Washington Post (pg. A25)  [Printer-friendly version]
October 10, 2003


By Brian Faler, Special to The Washington Post

A regional administrator for the Occupational Safety and Health
Administration, the agency charged with protecting the public from
hazards in the workplace, has accused the office of neglecting the
health of its own employees.

Adam Finkel, one of 10 regional administrators for the agency, said in
a complaint filed yesterday with the Office of Special Council that
the agency declined to test employees who may have been exposed to the
metal beryllium. The metal is used in industrial and consumer
applications -- from nuclear weapons to electronics production -- and
is believed to cause a potentially fatal lung ailment.

He said as many as 500 OSHA workers may have been exposed to the metal
-- by inhaling airborne particles, for example -- while inspecting
worksites. The Public Employees for Environmental Responsibility
(PEER), an advocacy group, filed the complaint on his behalf yesterday
with the special counsel, an independent agency that investigates
whistleblower complaints.

The complaint asks the special council to order the Labor Department,
OSHA's parent agency, to investigate the issue. The special counsel
has 15 days to consider the request.

"It is both outrageous and ironic that the very professionals whose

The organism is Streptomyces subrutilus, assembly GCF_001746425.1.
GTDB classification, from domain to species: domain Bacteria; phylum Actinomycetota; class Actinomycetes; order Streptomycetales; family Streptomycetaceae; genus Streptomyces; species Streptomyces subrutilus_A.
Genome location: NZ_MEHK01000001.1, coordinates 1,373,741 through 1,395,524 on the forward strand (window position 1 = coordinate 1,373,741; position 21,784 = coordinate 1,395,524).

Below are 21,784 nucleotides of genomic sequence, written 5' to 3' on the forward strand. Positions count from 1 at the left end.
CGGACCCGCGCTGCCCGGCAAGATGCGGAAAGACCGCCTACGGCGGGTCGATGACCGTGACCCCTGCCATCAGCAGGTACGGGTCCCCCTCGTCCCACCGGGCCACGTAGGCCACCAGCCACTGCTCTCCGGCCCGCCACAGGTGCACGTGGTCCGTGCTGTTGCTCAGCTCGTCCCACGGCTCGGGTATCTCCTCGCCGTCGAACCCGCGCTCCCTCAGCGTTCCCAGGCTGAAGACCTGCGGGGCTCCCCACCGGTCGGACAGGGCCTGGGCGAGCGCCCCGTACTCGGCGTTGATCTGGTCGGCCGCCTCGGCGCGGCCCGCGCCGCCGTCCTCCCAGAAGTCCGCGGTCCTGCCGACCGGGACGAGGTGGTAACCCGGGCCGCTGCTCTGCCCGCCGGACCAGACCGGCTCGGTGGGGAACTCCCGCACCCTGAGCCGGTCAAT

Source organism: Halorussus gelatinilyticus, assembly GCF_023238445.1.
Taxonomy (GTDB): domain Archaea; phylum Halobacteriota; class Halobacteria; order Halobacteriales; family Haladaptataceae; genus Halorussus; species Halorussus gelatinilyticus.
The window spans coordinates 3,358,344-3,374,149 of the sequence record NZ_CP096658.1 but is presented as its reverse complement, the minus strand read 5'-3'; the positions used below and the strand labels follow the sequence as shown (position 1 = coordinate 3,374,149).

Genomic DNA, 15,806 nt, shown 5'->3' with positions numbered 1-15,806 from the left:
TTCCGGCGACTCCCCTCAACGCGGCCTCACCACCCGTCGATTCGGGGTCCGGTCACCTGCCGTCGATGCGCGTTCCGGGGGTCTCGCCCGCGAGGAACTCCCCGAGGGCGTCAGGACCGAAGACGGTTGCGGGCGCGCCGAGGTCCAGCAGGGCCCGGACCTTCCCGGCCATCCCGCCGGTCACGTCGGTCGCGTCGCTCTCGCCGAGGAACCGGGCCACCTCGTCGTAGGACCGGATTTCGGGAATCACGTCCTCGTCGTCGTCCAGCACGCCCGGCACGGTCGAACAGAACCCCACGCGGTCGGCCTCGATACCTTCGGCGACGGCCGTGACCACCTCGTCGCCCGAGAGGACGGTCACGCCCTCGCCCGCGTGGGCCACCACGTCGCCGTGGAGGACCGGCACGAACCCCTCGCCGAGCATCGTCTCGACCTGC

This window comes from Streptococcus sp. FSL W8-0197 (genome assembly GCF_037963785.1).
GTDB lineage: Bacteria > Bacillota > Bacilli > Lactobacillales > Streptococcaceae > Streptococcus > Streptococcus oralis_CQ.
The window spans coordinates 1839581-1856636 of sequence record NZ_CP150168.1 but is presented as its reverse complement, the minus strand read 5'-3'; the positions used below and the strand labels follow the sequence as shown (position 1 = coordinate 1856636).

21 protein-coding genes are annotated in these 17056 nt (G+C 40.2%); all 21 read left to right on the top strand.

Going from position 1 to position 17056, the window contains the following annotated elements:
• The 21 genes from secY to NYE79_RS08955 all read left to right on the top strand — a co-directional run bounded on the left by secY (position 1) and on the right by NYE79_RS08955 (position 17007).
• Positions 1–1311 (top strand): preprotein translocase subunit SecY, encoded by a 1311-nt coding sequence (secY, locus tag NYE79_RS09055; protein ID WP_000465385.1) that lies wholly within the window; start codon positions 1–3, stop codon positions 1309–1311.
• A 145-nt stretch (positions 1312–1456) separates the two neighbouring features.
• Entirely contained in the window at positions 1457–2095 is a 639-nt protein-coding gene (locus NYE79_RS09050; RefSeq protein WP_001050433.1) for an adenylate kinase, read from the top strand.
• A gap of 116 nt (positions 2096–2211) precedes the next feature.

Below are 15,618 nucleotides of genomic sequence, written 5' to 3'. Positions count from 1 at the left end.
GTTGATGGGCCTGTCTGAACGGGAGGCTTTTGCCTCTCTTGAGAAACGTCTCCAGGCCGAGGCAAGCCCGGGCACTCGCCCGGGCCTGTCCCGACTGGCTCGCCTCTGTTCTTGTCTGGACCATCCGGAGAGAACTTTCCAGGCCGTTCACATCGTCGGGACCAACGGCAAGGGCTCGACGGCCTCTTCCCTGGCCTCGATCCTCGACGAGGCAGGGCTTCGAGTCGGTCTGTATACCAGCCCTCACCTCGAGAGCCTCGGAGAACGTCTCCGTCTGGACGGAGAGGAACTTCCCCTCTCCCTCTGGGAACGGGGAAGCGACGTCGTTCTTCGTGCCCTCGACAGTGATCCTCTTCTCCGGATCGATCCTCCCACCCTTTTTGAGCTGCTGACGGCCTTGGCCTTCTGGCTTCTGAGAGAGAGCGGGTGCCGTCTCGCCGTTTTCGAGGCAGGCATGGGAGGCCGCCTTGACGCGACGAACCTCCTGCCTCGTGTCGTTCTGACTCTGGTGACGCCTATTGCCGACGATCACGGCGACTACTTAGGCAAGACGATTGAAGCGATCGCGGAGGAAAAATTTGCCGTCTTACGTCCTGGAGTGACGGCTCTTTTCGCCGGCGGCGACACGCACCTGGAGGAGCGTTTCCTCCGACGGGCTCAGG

job is to ensure safe workplaces themselves face needless occupational
risks due to bureaucratic indifference," said PEER executive director
Jeff Ruch. He said the tests in question would cost $150 per person.

In a written statement, OSHA denied that it is indifferent to its
inspectors' welfare and said it has a system for testing.

"OSHA places a very high value on ensuring the safety and health of
all workers, including its employees," the statement said. "OSHA has a
medical monitoring program that provides for agency-paid special
testing, such as beryllium, if there was a possibility that an
employee may have been exposed. Agency employees have been tested for
beryllium under that program."

Ruch called the statement a "non-denial denial," saying OSHA has only
examined a handful of its employees for beryllium and does not
routinely test specifically for exposure to the metal.

The complaint is based on air samples OSHA inspectors collected that
included what Finkel considered to be significant amounts of
beryllium. Finkel, an administrator for six Rocky Mountain states,
said as many as 500 inspectors nationwide may have been exposed. Ruch
said he did not know if any have become sick. But he said they have
not been warned of the potential dangers, and perhaps as many as half
of them have since retired.

OSHA has not denied the potential risks of beryllium exposure. "We
know there's an association between adverse health effects and
exposure to this metal," said OSHA Administrator John Henshaw, in a
statement last November, in which he asked the public for
recommendations on how best to address the issue.